Drinkers might ditch wine and turn to beer, as Government restrictions and taxes make it too expensive for anyone but the rich, a major retailer has warned.
According to Stephen Lewis, chief executive of Majestic Wine, which has almost 200 UK stores, a potential ban on multi-buy promotions and discounts in supermarkets – plus the recent 10p rise in wine duty – could mean drinkers turn to cheaper beer instead.
He told the Daily Telegraph: “Increasingly people are finding wine quite expensive and instead they are turning to other types of alcohol, drinking beer, cider and other drinks.
“My real concern is [that] as duty continues to escalate, more and more people will find wine unaffordable. And the thing about wine is…it’s a sociable drink, it’s associated with food, it’s associated with gathering together and associated with mealtimes.”
This would reverse the widespread social “revolution” of people enjoying wine with their meal, he said.
“Having established the culture of food and wine, which is a sea change from where we were 30 years ago, why would we want to stop that?”
The fresh concerns come after the duty escalator was scrapped for beer at last month’s Budget – but kept for wine, spirits and cider.
Mr Lewis warned that banning promotions in shops would not tackle the issues of antisocial behaviour and drunken disorder in the UK: “The Majestic consumer is not the person who’s smashing up things – they’re not the problem drinkers,” he said.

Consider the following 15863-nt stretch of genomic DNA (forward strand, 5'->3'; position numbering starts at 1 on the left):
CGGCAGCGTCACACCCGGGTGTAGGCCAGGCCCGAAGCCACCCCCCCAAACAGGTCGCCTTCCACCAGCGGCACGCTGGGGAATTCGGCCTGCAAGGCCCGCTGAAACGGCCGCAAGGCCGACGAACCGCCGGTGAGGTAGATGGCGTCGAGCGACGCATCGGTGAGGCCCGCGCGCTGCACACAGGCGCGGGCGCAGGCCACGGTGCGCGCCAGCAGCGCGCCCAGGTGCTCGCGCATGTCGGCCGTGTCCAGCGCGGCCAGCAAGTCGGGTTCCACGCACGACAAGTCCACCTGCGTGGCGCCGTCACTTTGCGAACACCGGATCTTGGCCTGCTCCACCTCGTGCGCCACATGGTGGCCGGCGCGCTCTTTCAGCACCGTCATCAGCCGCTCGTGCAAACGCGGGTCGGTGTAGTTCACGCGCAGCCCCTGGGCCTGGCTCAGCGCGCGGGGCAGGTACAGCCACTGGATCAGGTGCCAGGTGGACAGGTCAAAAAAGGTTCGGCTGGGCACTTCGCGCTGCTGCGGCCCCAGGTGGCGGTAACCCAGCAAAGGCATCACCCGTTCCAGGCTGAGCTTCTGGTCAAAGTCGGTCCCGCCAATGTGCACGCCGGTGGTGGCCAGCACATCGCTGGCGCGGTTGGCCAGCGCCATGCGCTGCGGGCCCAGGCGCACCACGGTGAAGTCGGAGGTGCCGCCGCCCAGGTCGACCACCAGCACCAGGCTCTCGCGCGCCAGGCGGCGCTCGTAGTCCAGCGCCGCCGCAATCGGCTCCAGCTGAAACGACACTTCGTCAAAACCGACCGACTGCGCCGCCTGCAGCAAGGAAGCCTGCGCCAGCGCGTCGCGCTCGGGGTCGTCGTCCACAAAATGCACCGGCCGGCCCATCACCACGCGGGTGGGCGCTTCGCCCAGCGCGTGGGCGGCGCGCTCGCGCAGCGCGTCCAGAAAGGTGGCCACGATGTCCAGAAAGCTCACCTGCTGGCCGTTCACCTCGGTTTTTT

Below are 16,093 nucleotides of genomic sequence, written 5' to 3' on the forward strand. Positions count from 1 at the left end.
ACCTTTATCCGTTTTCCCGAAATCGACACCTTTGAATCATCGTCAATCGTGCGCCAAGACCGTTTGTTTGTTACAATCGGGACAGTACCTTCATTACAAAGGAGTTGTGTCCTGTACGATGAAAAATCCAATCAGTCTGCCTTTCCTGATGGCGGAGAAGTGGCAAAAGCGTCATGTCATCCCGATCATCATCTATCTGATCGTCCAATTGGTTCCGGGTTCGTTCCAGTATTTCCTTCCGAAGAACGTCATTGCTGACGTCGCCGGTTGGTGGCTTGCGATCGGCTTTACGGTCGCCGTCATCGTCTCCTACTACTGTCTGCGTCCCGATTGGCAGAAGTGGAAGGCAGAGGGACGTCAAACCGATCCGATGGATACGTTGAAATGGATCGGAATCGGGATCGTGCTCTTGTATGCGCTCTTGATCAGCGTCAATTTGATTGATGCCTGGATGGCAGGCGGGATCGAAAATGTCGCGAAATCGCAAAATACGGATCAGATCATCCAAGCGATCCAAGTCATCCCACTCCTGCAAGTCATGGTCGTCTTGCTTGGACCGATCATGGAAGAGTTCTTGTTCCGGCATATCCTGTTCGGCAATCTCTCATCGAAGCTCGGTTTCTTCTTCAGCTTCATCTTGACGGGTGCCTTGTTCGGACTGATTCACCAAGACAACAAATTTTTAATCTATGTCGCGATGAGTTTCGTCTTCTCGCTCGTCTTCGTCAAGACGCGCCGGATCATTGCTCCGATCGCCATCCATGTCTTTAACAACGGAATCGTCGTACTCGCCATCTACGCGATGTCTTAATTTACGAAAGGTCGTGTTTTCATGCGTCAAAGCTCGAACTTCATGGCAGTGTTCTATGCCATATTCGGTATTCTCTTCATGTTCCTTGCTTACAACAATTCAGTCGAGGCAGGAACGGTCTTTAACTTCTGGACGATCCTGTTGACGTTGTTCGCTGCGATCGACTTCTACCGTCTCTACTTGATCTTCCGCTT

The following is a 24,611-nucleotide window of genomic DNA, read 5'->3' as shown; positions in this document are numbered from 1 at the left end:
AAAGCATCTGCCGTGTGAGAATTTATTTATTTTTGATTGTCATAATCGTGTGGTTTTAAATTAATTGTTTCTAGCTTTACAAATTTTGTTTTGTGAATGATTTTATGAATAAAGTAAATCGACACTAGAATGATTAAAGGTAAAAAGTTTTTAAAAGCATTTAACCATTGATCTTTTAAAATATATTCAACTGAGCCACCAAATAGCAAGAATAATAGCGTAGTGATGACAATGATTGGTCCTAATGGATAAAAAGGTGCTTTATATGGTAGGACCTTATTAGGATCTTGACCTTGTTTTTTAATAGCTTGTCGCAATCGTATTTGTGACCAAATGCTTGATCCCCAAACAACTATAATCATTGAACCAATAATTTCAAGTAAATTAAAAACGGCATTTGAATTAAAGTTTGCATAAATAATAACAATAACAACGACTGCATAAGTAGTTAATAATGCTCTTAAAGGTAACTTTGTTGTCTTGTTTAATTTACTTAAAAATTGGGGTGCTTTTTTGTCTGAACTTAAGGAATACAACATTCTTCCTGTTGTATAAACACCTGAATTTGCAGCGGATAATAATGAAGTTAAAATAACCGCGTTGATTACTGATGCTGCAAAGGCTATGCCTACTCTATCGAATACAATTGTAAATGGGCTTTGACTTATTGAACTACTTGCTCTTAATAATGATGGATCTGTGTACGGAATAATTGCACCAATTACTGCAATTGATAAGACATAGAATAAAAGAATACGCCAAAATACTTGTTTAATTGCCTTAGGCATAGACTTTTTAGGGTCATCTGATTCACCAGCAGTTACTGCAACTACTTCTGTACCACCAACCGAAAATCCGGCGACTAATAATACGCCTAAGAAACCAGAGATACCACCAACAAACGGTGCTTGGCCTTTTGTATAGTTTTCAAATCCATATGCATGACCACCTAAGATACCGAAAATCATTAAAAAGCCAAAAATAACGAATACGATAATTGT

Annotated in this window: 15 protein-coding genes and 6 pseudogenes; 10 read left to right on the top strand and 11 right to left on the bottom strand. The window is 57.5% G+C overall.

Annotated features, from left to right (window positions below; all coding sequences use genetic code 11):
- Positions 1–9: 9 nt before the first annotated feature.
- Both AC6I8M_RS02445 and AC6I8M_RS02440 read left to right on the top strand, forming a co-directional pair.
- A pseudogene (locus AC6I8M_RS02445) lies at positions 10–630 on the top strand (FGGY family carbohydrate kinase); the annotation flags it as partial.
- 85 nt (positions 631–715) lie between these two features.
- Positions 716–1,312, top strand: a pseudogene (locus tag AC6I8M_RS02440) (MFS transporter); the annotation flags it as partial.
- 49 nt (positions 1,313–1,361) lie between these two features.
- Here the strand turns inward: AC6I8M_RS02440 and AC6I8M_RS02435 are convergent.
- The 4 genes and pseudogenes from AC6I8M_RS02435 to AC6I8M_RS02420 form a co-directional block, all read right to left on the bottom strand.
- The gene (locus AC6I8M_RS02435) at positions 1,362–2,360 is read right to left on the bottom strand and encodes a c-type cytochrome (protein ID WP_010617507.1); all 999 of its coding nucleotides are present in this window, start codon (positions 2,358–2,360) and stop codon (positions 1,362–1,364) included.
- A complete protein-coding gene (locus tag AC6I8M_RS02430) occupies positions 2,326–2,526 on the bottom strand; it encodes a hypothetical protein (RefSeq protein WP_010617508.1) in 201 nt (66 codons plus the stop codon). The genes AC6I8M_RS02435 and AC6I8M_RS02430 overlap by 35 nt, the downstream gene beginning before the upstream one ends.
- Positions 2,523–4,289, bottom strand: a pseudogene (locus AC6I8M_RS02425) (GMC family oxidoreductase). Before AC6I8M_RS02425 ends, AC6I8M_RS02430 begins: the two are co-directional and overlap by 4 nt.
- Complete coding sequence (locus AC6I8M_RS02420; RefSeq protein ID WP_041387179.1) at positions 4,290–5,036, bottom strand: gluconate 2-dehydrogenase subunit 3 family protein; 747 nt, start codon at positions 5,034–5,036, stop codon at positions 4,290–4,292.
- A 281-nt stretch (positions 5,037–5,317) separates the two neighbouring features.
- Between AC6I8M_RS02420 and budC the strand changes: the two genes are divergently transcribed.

He said Majestic Wine is increasing its sales, but overall wine consumption is falling: duty and VAT make up £2.40 of the price of every bottle sold, and that is set to rise.
The high taxes are also putting some producers off trying to sell their products in the UK.
Mr Lewis said several major producers in New Zealand had decided to focus their sales on China and emerging markets instead.
“Increasingly you’re getting wine producers withdrawing from the UK because they see it as an unprofitable market,” he said.
In an interview with the BBC Radio 4 Today programme this week, the minister for public health, Anna Soubry, said the Government had not yet made a decision over minimum alcohol pricing – and possibly never would – despite the idea being backed by Prime Minister David Cameron at first.
Ms Soubry said the policy might seem like “big bossy Government cracking down on people who don’t have a problem”.
It was reported last month that a u-turn had been made on the controversial plans after opposition from Cabinet members including Home Secretary Theresa May.
Ms Soubry told the BBC: “There are good arguments in favour of [minimum alcohol pricing] and against.
“I was not convinced. I have been convinced because I met a whole load of liver specialists and doctors and they persuaded me it was a good idea.”